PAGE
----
One of the things I dislike most about being in academia is the feeling of creeping complacency. I don’t feel it very often – that’s why it’s ‘creeping’ – but when I do it’s painful and soul-frustrating. Working for the military was where I felt least complacent (despite the numerous other downsides), so perhaps it’s not surprising that the things that make me feel most complacent typically have to do with the military and irregular warfare. The current situation in Afghanistan should be enough in itself to make anyone stop and think whether such a situation is really necessary and whether there isn’t anything that could be done about it. 326 members of the international coalition have died in Afghanistan so far this year; 3,021 Afghan civilians died in 2011; suicides among US troops have been averaging one a day in 2012; the Dept. of Veteran Affairs estimates 18 veterans are committing suicide every day. All this is an ongoing and overlooked tragedy. But it’s not the overall tragedy that makes me feel complacent. For me and for most people it’s about as outside the bounds of being influenced as is the weather. No, what makes me stop and feel terribly complacent are the errors in thinking about social phenomena in Afghanistan that policy-makers and military analysts continue to make, and that social scientists seem incapable of helping correct (…perhaps because we’re often not so immune to them ourselves). Continue reading
This month’s “From-the-Editor” article in American Anthropologist makes a commendable argument for moving AAA publications to a Gold open-access system. Public access and understanding seem to be key themes in anthropology communities recently. The editor puts it this way: “My first concern is that there is a fundamental contradiction between the oft-repeated goal of making anthropology more public and relevant on the one hand, and the lack of open access on the other.” “Public understanding” was what replaced “anthropology as science” in the AAA statement of purpose change in 2010 – a change that inspired extensive controversy. And while removing science stirred up a lot of criticism and disagreement, I don’t think there was very much concern with the addition of “public understanding”. Continue reading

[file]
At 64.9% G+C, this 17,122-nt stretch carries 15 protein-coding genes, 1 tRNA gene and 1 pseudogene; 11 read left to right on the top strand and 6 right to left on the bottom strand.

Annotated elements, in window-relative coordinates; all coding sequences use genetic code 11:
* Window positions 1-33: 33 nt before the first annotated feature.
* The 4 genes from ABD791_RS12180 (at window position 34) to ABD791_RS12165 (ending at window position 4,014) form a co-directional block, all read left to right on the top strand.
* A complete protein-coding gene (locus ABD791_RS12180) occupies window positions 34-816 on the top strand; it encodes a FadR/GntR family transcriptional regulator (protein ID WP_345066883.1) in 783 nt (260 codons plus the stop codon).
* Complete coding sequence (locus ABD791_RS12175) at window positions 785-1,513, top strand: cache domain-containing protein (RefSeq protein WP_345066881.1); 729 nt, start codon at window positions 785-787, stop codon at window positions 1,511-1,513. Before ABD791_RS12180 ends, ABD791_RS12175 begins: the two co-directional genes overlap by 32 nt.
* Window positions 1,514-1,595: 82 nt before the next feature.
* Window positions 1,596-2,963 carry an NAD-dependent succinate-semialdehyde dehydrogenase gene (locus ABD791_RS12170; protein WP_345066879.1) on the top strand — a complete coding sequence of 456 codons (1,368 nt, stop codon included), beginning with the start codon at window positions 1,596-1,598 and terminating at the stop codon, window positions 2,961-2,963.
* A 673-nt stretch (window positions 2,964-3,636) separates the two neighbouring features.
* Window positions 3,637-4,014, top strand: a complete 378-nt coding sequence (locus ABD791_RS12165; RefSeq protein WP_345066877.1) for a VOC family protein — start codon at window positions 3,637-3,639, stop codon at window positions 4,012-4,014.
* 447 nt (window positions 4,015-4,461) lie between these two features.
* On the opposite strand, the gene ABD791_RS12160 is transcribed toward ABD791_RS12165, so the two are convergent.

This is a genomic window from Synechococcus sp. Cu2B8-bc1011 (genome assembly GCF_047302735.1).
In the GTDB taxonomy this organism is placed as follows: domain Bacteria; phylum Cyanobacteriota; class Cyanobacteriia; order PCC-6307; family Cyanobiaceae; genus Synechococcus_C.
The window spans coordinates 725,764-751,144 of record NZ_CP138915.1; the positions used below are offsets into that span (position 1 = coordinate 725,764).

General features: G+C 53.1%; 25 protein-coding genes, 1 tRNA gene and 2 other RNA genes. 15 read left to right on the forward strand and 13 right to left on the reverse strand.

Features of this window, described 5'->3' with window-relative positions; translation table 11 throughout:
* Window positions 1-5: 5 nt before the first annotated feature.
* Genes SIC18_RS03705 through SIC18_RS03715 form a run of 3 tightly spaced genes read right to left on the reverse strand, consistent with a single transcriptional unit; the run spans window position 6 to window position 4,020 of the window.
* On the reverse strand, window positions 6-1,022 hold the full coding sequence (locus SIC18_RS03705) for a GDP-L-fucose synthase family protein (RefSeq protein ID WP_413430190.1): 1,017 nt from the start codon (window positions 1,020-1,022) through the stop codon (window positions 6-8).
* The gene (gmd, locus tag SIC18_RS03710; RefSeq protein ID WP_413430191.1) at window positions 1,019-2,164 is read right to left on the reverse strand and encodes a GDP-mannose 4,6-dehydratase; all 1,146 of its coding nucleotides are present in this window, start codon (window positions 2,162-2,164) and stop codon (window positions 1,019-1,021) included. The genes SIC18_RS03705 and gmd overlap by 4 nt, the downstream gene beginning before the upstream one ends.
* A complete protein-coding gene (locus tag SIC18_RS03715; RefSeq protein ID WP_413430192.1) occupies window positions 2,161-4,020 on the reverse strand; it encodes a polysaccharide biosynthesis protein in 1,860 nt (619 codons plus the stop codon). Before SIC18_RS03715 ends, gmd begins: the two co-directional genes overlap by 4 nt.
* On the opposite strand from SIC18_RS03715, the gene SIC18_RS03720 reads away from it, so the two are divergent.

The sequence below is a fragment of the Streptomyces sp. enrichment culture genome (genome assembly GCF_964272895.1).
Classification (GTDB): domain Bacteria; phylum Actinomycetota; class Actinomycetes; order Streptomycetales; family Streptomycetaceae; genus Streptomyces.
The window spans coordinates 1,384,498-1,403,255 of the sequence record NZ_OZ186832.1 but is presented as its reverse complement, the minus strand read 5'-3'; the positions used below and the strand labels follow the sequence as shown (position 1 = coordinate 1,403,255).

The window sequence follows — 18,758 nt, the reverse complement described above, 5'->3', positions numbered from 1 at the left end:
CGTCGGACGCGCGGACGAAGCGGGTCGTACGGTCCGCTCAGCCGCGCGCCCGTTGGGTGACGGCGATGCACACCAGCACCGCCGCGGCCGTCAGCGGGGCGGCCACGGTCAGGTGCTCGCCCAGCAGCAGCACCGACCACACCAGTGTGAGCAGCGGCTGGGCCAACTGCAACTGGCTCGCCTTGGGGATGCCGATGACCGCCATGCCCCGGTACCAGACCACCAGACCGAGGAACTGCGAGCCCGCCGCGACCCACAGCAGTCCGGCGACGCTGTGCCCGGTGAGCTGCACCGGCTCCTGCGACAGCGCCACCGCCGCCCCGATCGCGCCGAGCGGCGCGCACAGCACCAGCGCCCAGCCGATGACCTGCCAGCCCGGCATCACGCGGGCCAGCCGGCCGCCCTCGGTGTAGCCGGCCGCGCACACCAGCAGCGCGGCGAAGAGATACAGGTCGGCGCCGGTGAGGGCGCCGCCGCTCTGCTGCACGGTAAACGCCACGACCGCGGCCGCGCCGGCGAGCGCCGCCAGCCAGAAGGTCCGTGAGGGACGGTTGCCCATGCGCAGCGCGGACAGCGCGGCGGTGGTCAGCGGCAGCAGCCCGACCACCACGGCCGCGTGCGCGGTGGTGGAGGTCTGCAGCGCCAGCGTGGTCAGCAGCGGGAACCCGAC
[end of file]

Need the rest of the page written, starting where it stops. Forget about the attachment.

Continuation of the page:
Here’s the thing. If you want to make the case that the world and the nature of security are changing so much that the “very concept of state sovereignty” has to be reimagined, surely you don’t start based on a scenario that sounds like a b-rate Hollywood thriller. Right? Surely.
The rise of suicides within the US military has been one of the most tragic and noteworthy aspects (among many) of US efforts in Operation Iraqi Freedom (OIF) in Iraq and Operation Enduring Freedom (OEF) in Afghanistan. OIF and OEF have also been marked by the extensive use of suicide-attacks by insurgents. In the respective areas of medical/psychological and military/conflict-studies research these two types of phenomena have been rigorously documented and analyzed, but they also seem to have remained almost entirely separate and disconnected. As far as I’m aware, no published research has considered the possibility of a relationship between the two. While there are certainly reasons to consider suicide-attacks and military suicides as unrelated and distant phenomena, a connection between the two is also worth considering. Continue reading